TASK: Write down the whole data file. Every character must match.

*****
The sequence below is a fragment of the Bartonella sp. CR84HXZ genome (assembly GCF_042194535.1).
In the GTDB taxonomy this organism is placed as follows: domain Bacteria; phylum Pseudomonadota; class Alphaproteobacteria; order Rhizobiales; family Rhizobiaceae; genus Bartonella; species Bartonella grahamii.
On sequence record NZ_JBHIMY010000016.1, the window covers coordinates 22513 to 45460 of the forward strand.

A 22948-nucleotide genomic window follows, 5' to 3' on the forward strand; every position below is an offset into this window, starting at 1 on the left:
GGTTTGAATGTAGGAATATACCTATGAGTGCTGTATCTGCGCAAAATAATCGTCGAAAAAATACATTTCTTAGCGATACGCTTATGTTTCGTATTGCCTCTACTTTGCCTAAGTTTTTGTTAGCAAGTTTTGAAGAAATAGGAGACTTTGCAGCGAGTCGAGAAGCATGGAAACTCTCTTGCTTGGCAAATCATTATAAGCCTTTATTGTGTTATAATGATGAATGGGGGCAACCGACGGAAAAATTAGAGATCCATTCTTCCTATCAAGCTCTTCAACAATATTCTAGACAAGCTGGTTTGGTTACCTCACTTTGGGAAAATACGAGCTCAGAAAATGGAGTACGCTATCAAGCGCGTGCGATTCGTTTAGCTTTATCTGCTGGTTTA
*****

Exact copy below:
The sequence below is a fragment of the Bartonella sp. CR84HXZ genome (assembly GCF_042194535.1).
In the GTDB taxonomy this organism is placed as follows: domain Bacteria; phylum Pseudomonadota; class Alphaproteobacteria; order Rhizobiales; family Rhizobiaceae; genus Bartonella; species Bartonella grahamii.
On sequence record NZ_JBHIMY010000016.1, the window covers coordinates 22513 to 45460 of the forward strand.

A 22948-nucleotide genomic window follows, 5' to 3' on the forward strand; every position below is an offset into this window, starting at 1 on the left:
GGTTTGAATGTAGGAATATACCTATGAGTGCTGTATCTGCGCAAAATAATCGTCGAAAAAATACATTTCTTAGCGATACGCTTATGTTTCGTATTGCCTCTACTTTGCCTAAGTTTTTGTTAGCAAGTTTTGAAGAAATAGGAGACTTTGCAGCGAGTCGAGAAGCATGGAAACTCTCTTGCTTGGCAAATCATTATAAGCCTTTATTGTGTTATAATGATGAATGGGGGCAACCGACGGAAAAATTAGAGATCCATTCTTCCTATCAAGCTCTTCAACAATATTCTAGACAAGCTGGTTTGGTTACCTCACTTTGGGAAAATACGAGCTCAGAAAATGGAGTACGCTATCAAGCGCGTGCGATTCGTTTAGCTTTATCTGCTGGTTTA